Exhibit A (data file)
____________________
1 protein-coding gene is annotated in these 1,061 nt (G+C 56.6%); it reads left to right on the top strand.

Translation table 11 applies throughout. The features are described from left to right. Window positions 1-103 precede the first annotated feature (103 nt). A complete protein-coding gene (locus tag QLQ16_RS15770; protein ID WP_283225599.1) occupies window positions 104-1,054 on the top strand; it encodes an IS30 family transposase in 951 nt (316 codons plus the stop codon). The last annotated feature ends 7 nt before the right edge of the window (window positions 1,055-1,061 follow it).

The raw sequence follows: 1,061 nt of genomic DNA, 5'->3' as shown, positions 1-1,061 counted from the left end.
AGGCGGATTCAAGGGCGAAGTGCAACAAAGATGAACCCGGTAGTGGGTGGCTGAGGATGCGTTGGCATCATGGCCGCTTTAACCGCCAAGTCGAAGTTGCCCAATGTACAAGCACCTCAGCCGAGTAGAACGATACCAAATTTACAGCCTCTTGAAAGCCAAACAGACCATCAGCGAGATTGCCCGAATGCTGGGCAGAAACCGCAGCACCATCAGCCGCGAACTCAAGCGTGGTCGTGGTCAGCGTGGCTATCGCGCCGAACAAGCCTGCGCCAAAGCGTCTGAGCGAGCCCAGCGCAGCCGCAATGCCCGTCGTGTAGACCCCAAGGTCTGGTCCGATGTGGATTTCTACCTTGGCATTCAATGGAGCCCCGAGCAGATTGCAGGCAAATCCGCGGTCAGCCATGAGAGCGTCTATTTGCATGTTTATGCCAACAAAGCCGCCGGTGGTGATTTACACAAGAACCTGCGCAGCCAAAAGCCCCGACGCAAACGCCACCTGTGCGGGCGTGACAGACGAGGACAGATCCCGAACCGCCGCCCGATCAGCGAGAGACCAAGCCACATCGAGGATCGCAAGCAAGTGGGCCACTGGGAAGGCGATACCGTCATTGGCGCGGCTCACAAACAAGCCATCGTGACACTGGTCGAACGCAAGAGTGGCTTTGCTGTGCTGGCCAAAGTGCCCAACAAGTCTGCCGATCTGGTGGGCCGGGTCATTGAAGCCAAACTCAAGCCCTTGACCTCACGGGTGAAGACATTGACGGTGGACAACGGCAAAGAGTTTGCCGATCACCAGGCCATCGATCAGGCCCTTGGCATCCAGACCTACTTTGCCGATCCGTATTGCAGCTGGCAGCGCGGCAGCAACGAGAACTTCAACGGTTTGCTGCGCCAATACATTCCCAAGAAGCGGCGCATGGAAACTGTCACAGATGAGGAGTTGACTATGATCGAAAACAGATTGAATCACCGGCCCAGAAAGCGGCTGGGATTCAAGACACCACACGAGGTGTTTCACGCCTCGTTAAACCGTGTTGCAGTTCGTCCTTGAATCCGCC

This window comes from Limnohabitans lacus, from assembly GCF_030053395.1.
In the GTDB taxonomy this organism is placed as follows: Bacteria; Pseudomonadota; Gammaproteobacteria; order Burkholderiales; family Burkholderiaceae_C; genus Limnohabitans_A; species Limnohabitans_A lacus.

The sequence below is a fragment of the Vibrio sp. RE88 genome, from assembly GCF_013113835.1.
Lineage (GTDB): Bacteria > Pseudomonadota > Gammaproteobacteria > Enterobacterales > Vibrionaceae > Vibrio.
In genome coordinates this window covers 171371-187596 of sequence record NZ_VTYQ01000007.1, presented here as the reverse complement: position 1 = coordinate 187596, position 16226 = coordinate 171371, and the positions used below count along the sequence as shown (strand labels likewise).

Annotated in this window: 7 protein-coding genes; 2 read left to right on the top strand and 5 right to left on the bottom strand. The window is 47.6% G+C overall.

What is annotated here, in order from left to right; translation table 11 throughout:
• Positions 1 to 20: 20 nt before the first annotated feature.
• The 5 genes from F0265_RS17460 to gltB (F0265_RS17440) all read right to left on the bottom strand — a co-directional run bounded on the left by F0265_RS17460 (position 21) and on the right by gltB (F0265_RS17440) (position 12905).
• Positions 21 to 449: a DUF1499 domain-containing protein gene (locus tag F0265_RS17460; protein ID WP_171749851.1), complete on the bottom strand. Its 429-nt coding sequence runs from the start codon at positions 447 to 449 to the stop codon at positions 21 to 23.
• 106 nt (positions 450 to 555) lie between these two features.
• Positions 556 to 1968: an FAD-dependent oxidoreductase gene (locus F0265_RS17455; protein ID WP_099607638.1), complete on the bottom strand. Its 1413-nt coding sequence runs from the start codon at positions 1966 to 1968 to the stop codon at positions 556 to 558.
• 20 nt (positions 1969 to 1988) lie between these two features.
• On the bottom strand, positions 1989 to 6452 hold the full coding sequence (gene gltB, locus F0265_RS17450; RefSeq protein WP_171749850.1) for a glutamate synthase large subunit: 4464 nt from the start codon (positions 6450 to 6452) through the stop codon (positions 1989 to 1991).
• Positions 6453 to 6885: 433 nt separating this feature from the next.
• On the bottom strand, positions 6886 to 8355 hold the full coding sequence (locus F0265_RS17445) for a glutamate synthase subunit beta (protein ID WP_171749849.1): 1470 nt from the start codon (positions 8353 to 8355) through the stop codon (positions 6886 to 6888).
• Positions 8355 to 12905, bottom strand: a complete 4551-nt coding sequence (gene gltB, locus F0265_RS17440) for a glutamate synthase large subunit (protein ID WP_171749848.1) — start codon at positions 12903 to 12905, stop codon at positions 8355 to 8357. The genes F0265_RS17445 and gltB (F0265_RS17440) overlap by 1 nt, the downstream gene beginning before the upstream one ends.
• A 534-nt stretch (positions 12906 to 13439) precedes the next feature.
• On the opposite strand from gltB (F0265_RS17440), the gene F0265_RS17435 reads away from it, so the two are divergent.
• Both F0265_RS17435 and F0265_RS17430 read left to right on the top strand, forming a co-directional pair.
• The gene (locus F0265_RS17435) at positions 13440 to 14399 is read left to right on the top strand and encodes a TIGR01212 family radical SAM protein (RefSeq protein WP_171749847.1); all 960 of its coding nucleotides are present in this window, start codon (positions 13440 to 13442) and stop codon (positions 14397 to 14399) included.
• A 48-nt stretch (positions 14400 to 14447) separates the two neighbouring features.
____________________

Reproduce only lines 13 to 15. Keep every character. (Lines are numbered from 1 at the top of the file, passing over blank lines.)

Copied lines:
• The 5 genes from F0265_RS17460 to gltB (F0265_RS17440) all read right to left on the bottom strand — a co-directional run bounded on the left by F0265_RS17460 (position 21) and on the right by gltB (F0265_RS17440) (position 12905).
• Positions 21 to 449: a DUF1499 domain-containing protein gene (locus tag F0265_RS17460; protein ID WP_171749851.1), complete on the bottom strand. Its 429-nt coding sequence runs from the start codon at positions 447 to 449 to the stop codon at positions 21 to 23.
• 106 nt (positions 450 to 555) lie between these two features.